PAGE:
I have always wondered what life was like back in the day, strolling into a jazz bar in the 60s listening to the live rhythm that filled the streets, dancing to every beat, without a care in the world. Or maybe even learning to play the sax so that I could really join in! Watching a season of Mad Men took me there, not that I wished I was to be part of that chauvinistic era, I just wanted a taste
I recently wrote about the things I loved about New Orleans and said I would touch on the jazz and blues in a separate post – well if you havn´t already guessed, here it is. Anyone you ask will tell you that New Orleans is the birth place of Jazz and if you ask them where the best place is to listen to some live music they´ll send you to Frenchmen street. Thats where we spent our first 2 nights, roaming the busy street – including the more rowdy, less classy bourbon street. This was fun and it is worth seeing, however, it is full of tourists and there never is a place to sit to just appreciate the music.
I love live music, unless its punk rock or heavy metal, but I admit I can´t dance to it unless its RnB or Hip Hop. So then all that´s left to do is to awkwardly stand/ sway/ two step. Another option you have on Frenchmen street, which was actually my preferred option, was to stand on the street corners with your drink in hand and watch the street artist blow away – and boy are they good. It´s like the music runs in their veins!
But I´m not here to talk about the most talked about streets of New Orleans. I want to introduce you to a bar that took my breath away and tell you a little story about it, like I said before, the attraction of New Orleans is it´s many stories.
The first reaction I had while walking to the bar in Treme was a sense of scepticism, realising we were somewhere in the Ghetto and the pub looked so run down I thought it was a trap on three innocent foreign girls ( we were invited by this middle aged guy that my friends met on the first day who said his band was playing that night). But then it took my breath away and gave me a night I will never forget with the synchronized saxophones, trumpets, drums and voices welcoming us to the Ooh Poo Pah Doo!
FYI the walk from down town New Orleans to Treme is completely safe, maybe just not at 2am.
Picture from http://www.nola.com/
When you walk in, all you see is smiles all around from the locals, they even served free food! We only realised a while after finding this drawing below, that there was more to this shabby bar then just good live music. The bar was opened in honour Jessie Hill -Google him, he was quit a big name in the blues world and then you can listen to his famous song Ooh Poo Pah Doo. The bar is owned by Jessie´s daughter and her husband and has such a neighbourhood chilled vibe, I was transported back in time for sure.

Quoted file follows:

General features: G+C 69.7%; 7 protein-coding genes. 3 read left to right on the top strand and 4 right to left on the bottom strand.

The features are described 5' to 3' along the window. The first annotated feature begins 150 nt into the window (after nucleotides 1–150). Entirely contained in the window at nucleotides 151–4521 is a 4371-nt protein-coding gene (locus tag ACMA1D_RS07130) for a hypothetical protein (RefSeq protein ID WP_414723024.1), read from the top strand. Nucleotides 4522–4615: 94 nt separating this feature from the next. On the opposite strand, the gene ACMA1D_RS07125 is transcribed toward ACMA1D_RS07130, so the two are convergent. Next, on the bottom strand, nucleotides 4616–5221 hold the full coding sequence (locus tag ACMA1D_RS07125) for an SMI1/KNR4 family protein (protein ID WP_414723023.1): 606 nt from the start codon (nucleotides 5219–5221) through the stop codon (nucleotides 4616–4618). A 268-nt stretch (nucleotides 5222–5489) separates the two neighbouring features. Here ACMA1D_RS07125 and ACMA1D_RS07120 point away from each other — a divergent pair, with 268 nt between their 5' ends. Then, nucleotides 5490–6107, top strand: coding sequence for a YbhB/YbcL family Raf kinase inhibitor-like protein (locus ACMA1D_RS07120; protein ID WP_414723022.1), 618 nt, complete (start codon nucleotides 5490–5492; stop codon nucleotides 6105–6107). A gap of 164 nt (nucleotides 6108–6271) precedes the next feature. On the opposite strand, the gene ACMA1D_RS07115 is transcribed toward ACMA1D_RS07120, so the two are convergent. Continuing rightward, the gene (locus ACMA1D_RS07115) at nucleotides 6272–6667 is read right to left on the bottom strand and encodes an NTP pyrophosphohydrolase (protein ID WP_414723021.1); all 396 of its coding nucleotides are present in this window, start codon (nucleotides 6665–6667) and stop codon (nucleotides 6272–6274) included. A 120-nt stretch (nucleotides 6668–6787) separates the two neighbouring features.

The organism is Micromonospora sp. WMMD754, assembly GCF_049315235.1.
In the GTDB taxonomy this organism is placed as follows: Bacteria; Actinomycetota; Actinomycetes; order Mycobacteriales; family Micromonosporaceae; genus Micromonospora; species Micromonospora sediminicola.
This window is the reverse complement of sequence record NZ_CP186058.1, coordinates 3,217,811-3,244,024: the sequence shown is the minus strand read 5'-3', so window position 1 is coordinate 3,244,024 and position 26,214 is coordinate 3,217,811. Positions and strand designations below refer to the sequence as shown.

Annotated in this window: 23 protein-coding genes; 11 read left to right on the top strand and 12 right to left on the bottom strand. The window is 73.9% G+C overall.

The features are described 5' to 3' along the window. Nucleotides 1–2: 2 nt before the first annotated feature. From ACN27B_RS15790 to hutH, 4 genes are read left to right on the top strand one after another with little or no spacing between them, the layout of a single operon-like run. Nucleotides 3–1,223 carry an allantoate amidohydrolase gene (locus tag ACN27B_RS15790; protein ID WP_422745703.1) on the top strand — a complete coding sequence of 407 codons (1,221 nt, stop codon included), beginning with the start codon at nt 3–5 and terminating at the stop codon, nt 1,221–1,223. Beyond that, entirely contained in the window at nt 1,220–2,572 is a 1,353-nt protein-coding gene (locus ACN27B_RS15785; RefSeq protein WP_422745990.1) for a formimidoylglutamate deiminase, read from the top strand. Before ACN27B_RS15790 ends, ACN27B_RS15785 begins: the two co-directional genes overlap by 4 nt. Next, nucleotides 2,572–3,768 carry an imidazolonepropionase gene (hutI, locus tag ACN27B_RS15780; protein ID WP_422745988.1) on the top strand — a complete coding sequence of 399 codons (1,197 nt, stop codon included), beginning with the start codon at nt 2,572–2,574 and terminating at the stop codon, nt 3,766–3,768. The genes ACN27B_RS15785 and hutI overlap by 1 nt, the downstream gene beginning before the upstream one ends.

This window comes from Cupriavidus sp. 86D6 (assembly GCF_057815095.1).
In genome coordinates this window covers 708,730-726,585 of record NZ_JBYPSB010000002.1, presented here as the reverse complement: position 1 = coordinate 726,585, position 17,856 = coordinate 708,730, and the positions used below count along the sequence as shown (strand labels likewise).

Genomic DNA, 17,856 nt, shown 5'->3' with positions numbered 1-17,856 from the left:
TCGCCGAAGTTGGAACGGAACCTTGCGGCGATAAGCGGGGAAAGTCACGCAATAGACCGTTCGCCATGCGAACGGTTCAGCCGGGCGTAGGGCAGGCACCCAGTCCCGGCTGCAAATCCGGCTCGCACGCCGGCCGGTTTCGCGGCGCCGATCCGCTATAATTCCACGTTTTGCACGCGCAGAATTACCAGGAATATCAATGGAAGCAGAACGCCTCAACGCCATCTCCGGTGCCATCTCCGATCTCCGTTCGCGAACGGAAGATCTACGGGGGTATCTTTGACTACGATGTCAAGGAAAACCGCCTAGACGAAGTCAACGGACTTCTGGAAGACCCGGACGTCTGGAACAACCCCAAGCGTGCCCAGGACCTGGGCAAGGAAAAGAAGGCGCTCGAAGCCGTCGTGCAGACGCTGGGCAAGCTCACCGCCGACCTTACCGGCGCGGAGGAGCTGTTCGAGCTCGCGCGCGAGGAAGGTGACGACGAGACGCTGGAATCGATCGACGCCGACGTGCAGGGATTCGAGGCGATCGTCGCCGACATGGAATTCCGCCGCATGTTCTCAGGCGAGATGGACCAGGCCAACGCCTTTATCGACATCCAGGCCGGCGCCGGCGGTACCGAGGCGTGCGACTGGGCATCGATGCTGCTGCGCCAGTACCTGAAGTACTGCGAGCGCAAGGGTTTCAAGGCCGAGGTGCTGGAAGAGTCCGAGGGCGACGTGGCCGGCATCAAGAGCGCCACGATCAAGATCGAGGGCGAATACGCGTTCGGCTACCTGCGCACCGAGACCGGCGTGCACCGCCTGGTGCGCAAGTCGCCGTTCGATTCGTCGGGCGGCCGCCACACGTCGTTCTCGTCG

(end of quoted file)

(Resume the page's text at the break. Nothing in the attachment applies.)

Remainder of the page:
The picture of the man below is Trumpet Black (Travis Hill) , Jessie´s grandson, who died in Japan while on tour, after a tooth infection that went to his heart. He was only 28 😦 While we didn´t have the pleasure of meeting Travis Hill in person, his spirit was very much alive through the music. However, we did get to see his cousin, James Andrews, perform – what a talent! He also happens to be the brother of the famous Troy Andrews (nicknames Trombone shorty). Of course I only found out who all these people were AFTER, if only I had known then that I was in a room full of musical legends….
Apart from the amazing talent in the room and the beautiful music, I also learnt how to dance to Jazz music, with a glitzy umbrella!
The Ooh Poo Pah Doo brought my last night in New Orleans to a beautiful close and I will never forget the unity I felt in that one room from so many people with different backgrounds all coming together for their love of music. People would stroll into the bar and just swing out their instrument and join in, I almost felt like the only one who wasn´t prepared or skilled! Jerry, below, was from New Jersey and use to play with the legend Louis Armstrong. Yet there he was, standing humbly by the side like a shy man until he picked his trumpet up, superstar!
So now if your about to visit New Orleans, promise me you´ll visit the Ooh Poo Pah Doo and I promise you, you will have a night to remember with a feeling that you will never forget. And who knows, maybe you´ll get those feet tapping too…
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